|Tourism and Conventions|
The city's central location in the United States, access, large meeting areas, and ample hotel rooms over the years created a spot unequaled for efficient gatherings, and by the 1990s, industry-specific conventions such as the hardware or housewares show generated $5 billion annually for the local economy. While conventioneers or businesspeople come for a reason—to meet or to study an innovation —such visitors typically branch out and enjoy the city's shopping, cultural, entertainment, or sports offerings.
Temporary outdoor stages were among the first structures built to accommodate conventions. Permanent structures followed: the Wigwam was built to attract the 1860 Republican Convention, and by the turn of the century, the vast, turreted Coliseum became home to large gatherings and political conventions. The Republican Party chose the Coliseum for its gathering three times from 1908 through 1916.
In 1960 the McCormick Place Convention Center was opened. While the hall was not an instant success, when it burned seven years later, it was quickly rebuilt and expanded. Two more halls were added in later years, creating 2.1 million feet of space. Thirty years later, the United Center was built as a sport and entertainment showcase; it was also home to the 1996 Democratic National Convention.
While conventions typically have been a boon to the city, some have proved to be a public-relations disaster (e.g., television cameras captured Chicago police beating students protesting the Vietnam War during the 1968 Democratic National Convention).
For decades, Chicago tourism was limited to domestic travelers, typically honeymooners, businesspeople, or residents from smaller Midwestern cities and rural towns who came to shop and marvel at the city's manifestations of power and wealth: Prairie Avenue mansions, grand European-style hotels, massive grain elevators, and endless train yards. Later, Gold Coast homes, the Sears Tower and other skyscrapers, and the trading floors of the Chicago Board of Exchange provided the same power to awe.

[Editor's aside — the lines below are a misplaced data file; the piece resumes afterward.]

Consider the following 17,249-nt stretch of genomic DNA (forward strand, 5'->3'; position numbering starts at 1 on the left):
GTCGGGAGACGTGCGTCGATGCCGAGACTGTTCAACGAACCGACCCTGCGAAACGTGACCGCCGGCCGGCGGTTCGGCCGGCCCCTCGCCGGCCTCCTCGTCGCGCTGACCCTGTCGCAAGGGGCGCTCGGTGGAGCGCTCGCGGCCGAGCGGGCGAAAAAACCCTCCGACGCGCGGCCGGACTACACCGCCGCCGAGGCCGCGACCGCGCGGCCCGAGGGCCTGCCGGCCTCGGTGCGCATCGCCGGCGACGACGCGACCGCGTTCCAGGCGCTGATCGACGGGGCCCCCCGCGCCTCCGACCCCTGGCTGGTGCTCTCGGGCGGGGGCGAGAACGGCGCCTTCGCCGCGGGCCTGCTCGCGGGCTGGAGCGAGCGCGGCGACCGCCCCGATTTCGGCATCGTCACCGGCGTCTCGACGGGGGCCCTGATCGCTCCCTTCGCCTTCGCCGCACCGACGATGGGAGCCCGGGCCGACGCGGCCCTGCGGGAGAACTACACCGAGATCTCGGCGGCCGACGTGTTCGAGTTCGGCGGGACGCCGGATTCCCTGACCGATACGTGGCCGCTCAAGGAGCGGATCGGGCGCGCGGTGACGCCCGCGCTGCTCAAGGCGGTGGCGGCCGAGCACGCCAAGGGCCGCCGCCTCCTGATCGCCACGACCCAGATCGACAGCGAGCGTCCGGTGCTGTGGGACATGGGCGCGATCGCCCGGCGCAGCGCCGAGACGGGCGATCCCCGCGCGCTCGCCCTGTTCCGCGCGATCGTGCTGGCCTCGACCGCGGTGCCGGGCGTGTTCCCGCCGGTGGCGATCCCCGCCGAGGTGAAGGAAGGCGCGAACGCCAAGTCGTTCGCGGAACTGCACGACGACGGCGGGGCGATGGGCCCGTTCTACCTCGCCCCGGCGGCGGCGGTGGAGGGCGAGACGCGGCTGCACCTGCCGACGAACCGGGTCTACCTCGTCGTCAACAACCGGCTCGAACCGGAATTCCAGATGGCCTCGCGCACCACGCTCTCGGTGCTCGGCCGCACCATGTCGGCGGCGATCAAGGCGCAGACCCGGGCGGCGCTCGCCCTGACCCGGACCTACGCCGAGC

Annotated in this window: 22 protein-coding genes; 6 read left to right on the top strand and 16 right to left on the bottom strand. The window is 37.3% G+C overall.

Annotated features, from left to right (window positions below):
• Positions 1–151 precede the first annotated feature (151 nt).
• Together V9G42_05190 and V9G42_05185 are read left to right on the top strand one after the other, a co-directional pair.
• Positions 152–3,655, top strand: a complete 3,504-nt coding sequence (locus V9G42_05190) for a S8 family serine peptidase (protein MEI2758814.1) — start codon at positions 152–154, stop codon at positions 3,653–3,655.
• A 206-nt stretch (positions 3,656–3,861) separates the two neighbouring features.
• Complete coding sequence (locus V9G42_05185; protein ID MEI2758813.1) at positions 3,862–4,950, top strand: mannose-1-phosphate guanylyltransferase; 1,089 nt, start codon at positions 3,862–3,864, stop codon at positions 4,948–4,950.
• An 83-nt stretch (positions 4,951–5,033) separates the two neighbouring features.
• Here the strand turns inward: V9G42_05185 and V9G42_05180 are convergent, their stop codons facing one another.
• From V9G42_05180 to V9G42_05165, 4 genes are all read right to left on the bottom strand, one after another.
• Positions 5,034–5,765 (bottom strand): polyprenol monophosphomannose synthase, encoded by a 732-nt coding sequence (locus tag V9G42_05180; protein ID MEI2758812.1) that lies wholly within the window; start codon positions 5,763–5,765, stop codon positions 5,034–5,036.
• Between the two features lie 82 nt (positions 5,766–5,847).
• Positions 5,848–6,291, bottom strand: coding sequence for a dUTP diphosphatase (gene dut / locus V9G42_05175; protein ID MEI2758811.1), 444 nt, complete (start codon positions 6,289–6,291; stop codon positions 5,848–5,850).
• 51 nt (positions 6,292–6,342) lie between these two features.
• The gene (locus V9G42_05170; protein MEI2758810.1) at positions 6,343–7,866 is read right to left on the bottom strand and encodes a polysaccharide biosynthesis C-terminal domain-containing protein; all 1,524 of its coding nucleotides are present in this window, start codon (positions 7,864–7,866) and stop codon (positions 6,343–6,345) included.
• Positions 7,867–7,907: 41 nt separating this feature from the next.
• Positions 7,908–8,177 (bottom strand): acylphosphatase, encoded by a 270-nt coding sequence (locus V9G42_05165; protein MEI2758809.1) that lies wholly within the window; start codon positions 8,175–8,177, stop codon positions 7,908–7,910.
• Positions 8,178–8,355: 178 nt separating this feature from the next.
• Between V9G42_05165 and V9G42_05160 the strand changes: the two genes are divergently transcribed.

The Century of Progress Exposition in 1933 provided a similar occasion for visiting Chicago, as well as a bright glimmer of hope in the midst of the Great Depression. Again, observers noted the forward-looking fairgrounds compared with the grim reality of Chicago's slums. Even so, visitors flocked to the fair: more than 39 million attended over the course of a year.
By the 1950s, most tourists came from a 500-mile radius and were friends or family of area residents. It wasn't until the late 1980s that Chicago blossomed as a world-class destination, its image fueled by top-flight retail stores lining North Michigan Avenue, major one-of-a-kind shows at the Art Institute of Chicago and other museums, blues and jazz clubs, dazzling architecture, lake and river cruises, fine dining, gallery districts, discount shopping in the suburbs, historic Wrigley Field, as well as the opportunity to see in action basketball legend Michael Jordan.
The increase in domestic and international tourists had a major economic impact on Chicago in the 1990s, causing a boom in hotel building, restaurant openings, and services geared to travelers.
By 1995 tours of ethnic neighborhoods and their cultural institutions were added to many itineraries. Certain neighborhoods such as Pilsen, with a large Mexican population, began courting tourists with walking maps and periodic festivals and ethnic fare timed with cultural holidays.
Crain's Chicago Business. Various articles on conventions by Jeff Borden and Joanne Cleaver and on tourism by Anne Moore. 1994–1998.
Lowe, David. Lost Chicago. 1993.
Mayer, Harold M., and Richard C. Wade. Chicago: Growth of a Metropolis. 1969.
The Electronic Encyclopedia of Chicago © 2005 Chicago Historical Society.
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